Distribution and concentration of total phenolics, condensed tannins, and nordihydroguaiaretic acid (NDGA) in creosotebush (<i>Larrea tridentata)</i>

TitleDistribution and concentration of total phenolics, condensed tannins, and nordihydroguaiaretic acid (NDGA) in creosotebush (Larrea tridentata)
Publication TypeJournal Article
Year of Publication2002
AuthorsHyder P.W., Fredrickson E.L., Estell RE, Tellez M.R., Gibbens, Robert P.
JournalBiochemical Systematics and Ecology
Date PublishedNovember 1, 2002
ARIS Log Number131380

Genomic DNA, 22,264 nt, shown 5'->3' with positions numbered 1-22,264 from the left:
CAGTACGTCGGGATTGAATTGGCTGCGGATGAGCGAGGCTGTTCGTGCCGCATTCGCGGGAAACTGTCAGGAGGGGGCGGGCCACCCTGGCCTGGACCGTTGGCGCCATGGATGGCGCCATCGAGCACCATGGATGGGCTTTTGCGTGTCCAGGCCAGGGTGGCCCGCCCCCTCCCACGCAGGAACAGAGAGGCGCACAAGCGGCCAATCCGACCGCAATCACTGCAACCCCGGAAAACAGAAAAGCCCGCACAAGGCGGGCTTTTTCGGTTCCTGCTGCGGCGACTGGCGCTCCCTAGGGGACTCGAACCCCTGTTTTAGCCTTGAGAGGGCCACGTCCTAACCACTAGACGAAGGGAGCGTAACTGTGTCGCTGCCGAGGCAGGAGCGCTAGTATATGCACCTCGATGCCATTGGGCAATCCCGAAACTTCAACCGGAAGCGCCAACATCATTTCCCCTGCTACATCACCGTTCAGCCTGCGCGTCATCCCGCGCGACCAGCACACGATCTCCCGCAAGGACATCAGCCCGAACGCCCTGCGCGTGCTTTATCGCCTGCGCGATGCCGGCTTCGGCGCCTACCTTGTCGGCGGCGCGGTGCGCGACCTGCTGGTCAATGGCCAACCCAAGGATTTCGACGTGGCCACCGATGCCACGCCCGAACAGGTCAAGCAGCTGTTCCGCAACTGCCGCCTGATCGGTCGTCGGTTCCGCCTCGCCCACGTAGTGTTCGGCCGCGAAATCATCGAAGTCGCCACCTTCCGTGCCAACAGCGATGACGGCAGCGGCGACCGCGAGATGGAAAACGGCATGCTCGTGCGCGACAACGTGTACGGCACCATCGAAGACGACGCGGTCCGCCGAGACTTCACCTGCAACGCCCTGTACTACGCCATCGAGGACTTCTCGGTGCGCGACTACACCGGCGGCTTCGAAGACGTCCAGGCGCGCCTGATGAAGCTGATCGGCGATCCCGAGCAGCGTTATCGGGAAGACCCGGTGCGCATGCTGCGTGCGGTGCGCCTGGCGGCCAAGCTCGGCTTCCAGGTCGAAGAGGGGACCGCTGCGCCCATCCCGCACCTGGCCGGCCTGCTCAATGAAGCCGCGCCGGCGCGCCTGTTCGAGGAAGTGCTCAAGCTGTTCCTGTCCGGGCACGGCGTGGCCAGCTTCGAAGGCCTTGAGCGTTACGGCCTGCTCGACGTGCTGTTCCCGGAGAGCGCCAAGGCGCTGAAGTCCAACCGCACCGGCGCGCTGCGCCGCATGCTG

AbstractShrubs have been replacing arid grasslands over large parts of the American southwest for most of the last century. Multiple mechanisms have been proposed to explain this vegetation shift. One hypothesis invokes allelopathy as a mechanism for maintenance of shrub dominance in former arid grasslands. This paper focuses on the presence and distribution of compounds with allelopathic and/or phytotoxic potential found within creosotebush [Larrea tridentata (Sess. & Moc. ex DC.) Cov. Total phenolics, condensed tannins and nordihydroguaiaretic acid (NDGA) were measured in nine categories of tissue within creosotebush. Total phenolic and condensed tannin concentrations were determined using colorimetric methods while NDGA content was determined with high performance liquid chromatography (HPLC). Total phenolics were present throughout the plant with highest concentrations in leaves (36.2 mg/g), green stems (40.8 mg/g) and roots (mean for all root categories = 28.6 mg/g). Condensed tannins were found in all tissues except larger woody stems (5 to 12mm in diameter) with highest concentrations in flowers (1.7 mg/g), seeds (1.1 mg/g), and roots less than 5mm in diameter (1.1 mg/g). Flowers, leaves, green stems and small woody stems (<5mm in diameter) all contained NDGA with highest concentrations in leaves (38.3 mg/g) and green stems (32.5 mg/g). The distribution and nature of secondary compounds are variable among various locations within the plant. Moreover, secondary compounds are present in locations and concentrations that suggest they could have a role in allelopathic and/or phytotoxic interactions with surrounding organisms.